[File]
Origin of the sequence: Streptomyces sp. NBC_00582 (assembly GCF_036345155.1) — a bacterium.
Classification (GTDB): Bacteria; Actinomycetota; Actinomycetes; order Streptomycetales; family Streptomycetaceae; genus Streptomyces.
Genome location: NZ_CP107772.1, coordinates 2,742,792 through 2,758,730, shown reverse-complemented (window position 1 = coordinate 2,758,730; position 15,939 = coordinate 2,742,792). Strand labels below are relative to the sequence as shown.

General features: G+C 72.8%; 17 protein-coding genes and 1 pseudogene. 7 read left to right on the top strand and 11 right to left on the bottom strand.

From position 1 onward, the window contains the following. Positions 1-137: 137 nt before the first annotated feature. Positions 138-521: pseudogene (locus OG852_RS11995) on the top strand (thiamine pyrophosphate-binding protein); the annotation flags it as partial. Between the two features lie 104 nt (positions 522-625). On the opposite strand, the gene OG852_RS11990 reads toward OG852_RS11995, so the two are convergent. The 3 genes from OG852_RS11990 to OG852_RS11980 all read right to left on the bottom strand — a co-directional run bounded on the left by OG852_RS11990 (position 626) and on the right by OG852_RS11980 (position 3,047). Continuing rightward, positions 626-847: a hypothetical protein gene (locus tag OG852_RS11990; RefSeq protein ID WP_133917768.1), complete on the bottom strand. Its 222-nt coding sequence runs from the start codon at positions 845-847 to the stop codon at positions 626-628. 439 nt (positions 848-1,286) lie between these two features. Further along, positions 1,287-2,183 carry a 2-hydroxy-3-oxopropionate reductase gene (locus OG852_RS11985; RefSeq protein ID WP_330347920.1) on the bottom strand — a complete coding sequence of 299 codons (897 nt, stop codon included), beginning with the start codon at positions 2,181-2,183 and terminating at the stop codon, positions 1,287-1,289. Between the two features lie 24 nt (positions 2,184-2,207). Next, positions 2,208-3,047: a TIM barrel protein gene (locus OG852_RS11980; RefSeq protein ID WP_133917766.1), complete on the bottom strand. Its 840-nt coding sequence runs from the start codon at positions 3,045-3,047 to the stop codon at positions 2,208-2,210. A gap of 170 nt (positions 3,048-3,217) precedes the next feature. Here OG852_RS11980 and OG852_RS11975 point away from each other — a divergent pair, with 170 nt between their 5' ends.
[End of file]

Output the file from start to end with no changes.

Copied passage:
Origin of the sequence: Streptomyces sp. NBC_00582 (assembly GCF_036345155.1) — a bacterium.
Classification (GTDB): Bacteria; Actinomycetota; Actinomycetes; order Streptomycetales; family Streptomycetaceae; genus Streptomyces.
Genome location: NZ_CP107772.1, coordinates 2,742,792 through 2,758,730, shown reverse-complemented (window position 1 = coordinate 2,758,730; position 15,939 = coordinate 2,742,792). Strand labels below are relative to the sequence as shown.

General features: G+C 72.8%; 17 protein-coding genes and 1 pseudogene. 7 read left to right on the top strand and 11 right to left on the bottom strand.

From position 1 onward, the window contains the following. Positions 1-137: 137 nt before the first annotated feature. Positions 138-521: pseudogene (locus OG852_RS11995) on the top strand (thiamine pyrophosphate-binding protein); the annotation flags it as partial. Between the two features lie 104 nt (positions 522-625). On the opposite strand, the gene OG852_RS11990 reads toward OG852_RS11995, so the two are convergent. The 3 genes from OG852_RS11990 to OG852_RS11980 all read right to left on the bottom strand — a co-directional run bounded on the left by OG852_RS11990 (position 626) and on the right by OG852_RS11980 (position 3,047). Continuing rightward, positions 626-847: a hypothetical protein gene (locus tag OG852_RS11990; RefSeq protein ID WP_133917768.1), complete on the bottom strand. Its 222-nt coding sequence runs from the start codon at positions 845-847 to the stop codon at positions 626-628. 439 nt (positions 848-1,286) lie between these two features. Further along, positions 1,287-2,183 carry a 2-hydroxy-3-oxopropionate reductase gene (locus OG852_RS11985; RefSeq protein ID WP_330347920.1) on the bottom strand — a complete coding sequence of 299 codons (897 nt, stop codon included), beginning with the start codon at positions 2,181-2,183 and terminating at the stop codon, positions 1,287-1,289. Between the two features lie 24 nt (positions 2,184-2,207). Next, positions 2,208-3,047: a TIM barrel protein gene (locus OG852_RS11980; RefSeq protein ID WP_133917766.1), complete on the bottom strand. Its 840-nt coding sequence runs from the start codon at positions 3,045-3,047 to the stop codon at positions 2,208-2,210. A gap of 170 nt (positions 3,048-3,217) precedes the next feature. Here OG852_RS11980 and OG852_RS11975 point away from each other — a divergent pair, with 170 nt between their 5' ends.